The concepts of reducing food loss and finding ways to repurpose waste streams into viable, useful products are gaining traction as countries around the world look to tackle food security and climate change.
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The United Nations just marked its fourth International Day of Awareness of Food Loss and Waste on September 29, and October has been declared Circular Economy Month in Canada by the Circular Innovation Council, a national not-for-profit organization dedicated to promoting circular economy activities and benefits.
Why it matters: Food waste is a significant contributor to the greenhouse gas methane and threatens food security.
Canada’s National Zero Waste Council estimates almost 60 per cent of food produced in Canada is lost to landfill, where it becomes a source of methane emission. And the United Nations says reducing food loss and waste can increase the availability of food, contribute to food security and healthy diets, and reduce greenhouse gas emissions.
The Canadian agri-food industry is taking notice – and action. Earlier this year, the federal government announced the six finalists in the novel technologies stream of its Food Waste Reduction Challenge, where companies are competing to win one of two grand prizes worth up to $1 million each.
Chinova Bioworks of New Brunswick, for example, has invented a natural product called Chiber that improves the quality, freshness and shelf-life of food and beverage products and is suitable for clean label manufacturing. Chiber is a dietary fibre extracted from white button mushroom stems, which traditionally have been sent to compost or landfill as only the mushroom cap is generally used for food consumption.
Other finalists have invented a solution to control mildew and micro-organism growth in fresh produce before harvest and are using food waste to create menstrual products, textiles, compostable bioploastics and a stable form of biocarbon that sequesters atmospheric carbon dioxide. Winners of the Agriculture and Agri-Food Canada challenge are expected to be announced in spring 2024.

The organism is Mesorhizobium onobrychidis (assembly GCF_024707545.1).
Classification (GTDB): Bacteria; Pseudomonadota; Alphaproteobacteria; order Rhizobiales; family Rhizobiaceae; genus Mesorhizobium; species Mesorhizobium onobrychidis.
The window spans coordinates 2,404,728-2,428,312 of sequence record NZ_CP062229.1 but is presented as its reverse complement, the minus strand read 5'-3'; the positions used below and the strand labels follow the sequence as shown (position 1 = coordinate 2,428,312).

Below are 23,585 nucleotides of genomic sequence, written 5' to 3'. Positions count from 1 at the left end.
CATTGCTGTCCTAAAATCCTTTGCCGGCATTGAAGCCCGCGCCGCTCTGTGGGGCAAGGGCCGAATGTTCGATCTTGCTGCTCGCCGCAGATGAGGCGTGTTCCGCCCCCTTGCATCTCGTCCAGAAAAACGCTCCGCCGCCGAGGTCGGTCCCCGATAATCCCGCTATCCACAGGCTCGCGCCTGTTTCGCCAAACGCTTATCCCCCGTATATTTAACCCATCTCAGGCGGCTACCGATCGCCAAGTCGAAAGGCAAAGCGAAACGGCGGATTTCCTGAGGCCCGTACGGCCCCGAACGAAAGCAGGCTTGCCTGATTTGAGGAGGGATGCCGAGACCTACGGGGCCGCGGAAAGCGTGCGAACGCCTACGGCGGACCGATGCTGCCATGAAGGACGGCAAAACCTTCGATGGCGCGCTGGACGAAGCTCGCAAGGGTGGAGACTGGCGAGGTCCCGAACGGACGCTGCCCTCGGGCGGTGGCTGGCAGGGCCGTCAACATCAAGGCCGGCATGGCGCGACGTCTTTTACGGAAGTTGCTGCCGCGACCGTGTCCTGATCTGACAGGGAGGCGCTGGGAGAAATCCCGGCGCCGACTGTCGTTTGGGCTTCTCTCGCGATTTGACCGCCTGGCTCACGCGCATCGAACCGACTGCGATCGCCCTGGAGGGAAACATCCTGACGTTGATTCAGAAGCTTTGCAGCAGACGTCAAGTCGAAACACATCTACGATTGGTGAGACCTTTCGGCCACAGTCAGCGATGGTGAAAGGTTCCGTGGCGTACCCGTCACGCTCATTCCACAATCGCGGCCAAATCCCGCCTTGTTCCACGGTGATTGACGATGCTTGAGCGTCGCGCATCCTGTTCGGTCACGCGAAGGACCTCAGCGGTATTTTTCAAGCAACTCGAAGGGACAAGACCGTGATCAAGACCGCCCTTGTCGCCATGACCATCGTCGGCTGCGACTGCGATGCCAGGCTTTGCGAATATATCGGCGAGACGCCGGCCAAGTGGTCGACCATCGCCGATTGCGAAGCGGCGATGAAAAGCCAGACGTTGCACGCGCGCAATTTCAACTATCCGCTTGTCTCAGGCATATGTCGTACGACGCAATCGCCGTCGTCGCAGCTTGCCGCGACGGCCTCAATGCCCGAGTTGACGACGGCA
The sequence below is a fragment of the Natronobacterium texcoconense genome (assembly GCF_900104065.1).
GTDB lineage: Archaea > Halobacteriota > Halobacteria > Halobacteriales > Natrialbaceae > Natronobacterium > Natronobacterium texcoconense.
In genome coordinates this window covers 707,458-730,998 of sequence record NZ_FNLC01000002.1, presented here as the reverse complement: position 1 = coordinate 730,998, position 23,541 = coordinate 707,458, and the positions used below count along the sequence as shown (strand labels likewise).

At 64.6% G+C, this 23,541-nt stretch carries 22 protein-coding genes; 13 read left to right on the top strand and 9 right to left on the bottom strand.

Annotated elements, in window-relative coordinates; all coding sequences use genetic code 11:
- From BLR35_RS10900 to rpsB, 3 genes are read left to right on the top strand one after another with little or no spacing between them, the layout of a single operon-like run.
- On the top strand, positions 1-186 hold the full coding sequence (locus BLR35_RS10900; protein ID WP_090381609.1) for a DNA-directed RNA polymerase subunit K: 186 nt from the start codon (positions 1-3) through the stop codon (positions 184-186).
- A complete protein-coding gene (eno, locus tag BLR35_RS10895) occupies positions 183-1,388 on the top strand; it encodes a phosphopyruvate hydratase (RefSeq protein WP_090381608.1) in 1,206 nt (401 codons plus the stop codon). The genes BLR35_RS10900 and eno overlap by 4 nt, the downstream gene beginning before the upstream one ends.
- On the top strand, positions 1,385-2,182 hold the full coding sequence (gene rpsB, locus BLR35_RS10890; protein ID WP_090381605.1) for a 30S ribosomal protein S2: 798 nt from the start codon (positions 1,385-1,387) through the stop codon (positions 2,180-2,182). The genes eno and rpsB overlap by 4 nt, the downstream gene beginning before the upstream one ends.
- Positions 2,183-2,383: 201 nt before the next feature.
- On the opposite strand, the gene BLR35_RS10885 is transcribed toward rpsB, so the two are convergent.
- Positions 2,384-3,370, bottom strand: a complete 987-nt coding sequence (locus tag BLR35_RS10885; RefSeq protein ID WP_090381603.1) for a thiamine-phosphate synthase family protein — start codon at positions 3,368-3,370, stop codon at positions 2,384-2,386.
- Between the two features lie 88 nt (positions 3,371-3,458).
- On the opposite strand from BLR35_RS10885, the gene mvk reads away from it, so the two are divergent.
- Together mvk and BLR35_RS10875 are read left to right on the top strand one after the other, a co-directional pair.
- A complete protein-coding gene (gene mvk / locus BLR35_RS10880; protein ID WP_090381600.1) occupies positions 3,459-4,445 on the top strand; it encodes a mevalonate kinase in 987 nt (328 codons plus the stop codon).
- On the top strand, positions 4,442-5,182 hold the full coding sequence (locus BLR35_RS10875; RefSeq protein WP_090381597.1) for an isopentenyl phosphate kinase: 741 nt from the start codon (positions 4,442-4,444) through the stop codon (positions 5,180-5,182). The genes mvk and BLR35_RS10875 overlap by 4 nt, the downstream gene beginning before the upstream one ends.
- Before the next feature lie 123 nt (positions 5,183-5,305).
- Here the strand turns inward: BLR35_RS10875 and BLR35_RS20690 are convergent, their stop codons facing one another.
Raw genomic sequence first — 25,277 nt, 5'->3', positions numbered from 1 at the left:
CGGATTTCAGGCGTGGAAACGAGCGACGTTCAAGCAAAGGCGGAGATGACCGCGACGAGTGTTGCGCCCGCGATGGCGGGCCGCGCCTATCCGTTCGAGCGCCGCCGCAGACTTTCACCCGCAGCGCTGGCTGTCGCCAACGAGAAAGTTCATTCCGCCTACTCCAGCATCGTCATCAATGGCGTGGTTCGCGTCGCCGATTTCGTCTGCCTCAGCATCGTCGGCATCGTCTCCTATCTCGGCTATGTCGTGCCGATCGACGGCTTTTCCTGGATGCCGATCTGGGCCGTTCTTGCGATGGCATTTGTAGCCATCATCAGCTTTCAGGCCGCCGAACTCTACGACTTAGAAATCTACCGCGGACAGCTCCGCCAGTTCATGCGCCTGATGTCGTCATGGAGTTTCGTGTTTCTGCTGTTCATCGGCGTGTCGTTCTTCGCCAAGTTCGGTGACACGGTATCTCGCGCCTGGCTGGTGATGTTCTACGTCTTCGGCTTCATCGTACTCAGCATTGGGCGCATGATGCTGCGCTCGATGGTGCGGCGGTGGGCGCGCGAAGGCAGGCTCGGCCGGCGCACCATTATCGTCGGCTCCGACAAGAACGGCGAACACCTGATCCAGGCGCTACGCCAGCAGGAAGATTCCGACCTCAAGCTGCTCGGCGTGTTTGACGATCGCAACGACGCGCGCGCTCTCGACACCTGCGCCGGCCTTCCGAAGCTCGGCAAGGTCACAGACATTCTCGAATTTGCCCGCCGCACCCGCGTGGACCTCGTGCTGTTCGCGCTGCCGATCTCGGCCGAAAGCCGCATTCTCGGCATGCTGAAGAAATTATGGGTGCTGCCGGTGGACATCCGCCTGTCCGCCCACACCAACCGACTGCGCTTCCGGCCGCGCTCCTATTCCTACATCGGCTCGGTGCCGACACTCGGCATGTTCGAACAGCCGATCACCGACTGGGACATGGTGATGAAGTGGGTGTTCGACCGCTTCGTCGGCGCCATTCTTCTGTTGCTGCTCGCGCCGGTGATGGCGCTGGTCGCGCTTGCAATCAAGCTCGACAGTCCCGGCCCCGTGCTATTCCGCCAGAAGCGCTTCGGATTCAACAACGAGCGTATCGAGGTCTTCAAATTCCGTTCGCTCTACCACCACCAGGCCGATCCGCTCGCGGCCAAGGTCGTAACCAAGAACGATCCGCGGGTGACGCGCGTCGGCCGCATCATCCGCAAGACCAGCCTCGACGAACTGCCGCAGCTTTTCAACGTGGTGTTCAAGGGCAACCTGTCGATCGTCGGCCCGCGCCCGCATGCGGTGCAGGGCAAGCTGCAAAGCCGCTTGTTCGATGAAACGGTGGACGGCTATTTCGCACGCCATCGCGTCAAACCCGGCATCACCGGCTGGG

Researchers at Vineland Research and Innovation Centre (Vineland) have looked at waste streams and by-products in fresh produce and released a report last year that identified untapped potential opportunities for some of Canada’s most produced fruit and vegetable crops, including potatoes, apples, field tomatoes, greenhouse tomatoes, cucumbers, onions and carrots.
Vegetable and fruit processing, for example, generate large amounts of waste like cores, peels and pomace often rich in nutritional and functional compounds that could of interest to food manufacturers and extracted or converted through drying, milling, extrusion or other processes.
Apple pomace, for example, is one waste stream that has repurposing potential as a thickener and added fibre source, and a natural apple enzyme can be used as a gelling agent in sausage or to replace microbial enzymes used in bread production. Apples also contain a lot of pectin, which is used as a thickener in products like fruit fillings.
The report noted that on average, a single large processing facility generated approximately three million pounds of carrot byproduct, 4.5 million pounds of apple byproduct or 8.5 million pounds of field tomato peels annually – products that could offer economic and environmental benefits if new value-added uses were found.
British Columbia’s Crush Dynamics Inc. is one company that has gone down the upcycling path. Located close to Okanagan Valley’s wine producers, the business has a patented technology to upcycle grape pomace – what’s left of the fruit after wine is made – and other waste streams into ingredients designed to help food manufacturers reduce the sodium and sugar content of their products.
Producing two litres of wine creates approximately one litre of edible grape waste – the equivalent of about one third of each grape – with most going to landfill.
Crush Dynamics uses targeted fermentation to transform naturally occurring polyphenol compounds in grapes into what Vice President of Sales ShaunNRichmond calls an extremely functional ingredient that can help reduce the amount of sugar, salt and preservatives used in food and beverage production.
Their Ruby Purée, compatible with darker-tone formulations like sauces, chocolate, their Gold Purée, targeted at plant-based dairy and chicken alternatives, lighter sauces, sports nutrition, and breads, are already on the market and being used in North American consumer products.
“This is more than a product, it’s a technology that can be used in many different agricultural side-streams,” adds Richmond.
– With files from Bioenterprise Canada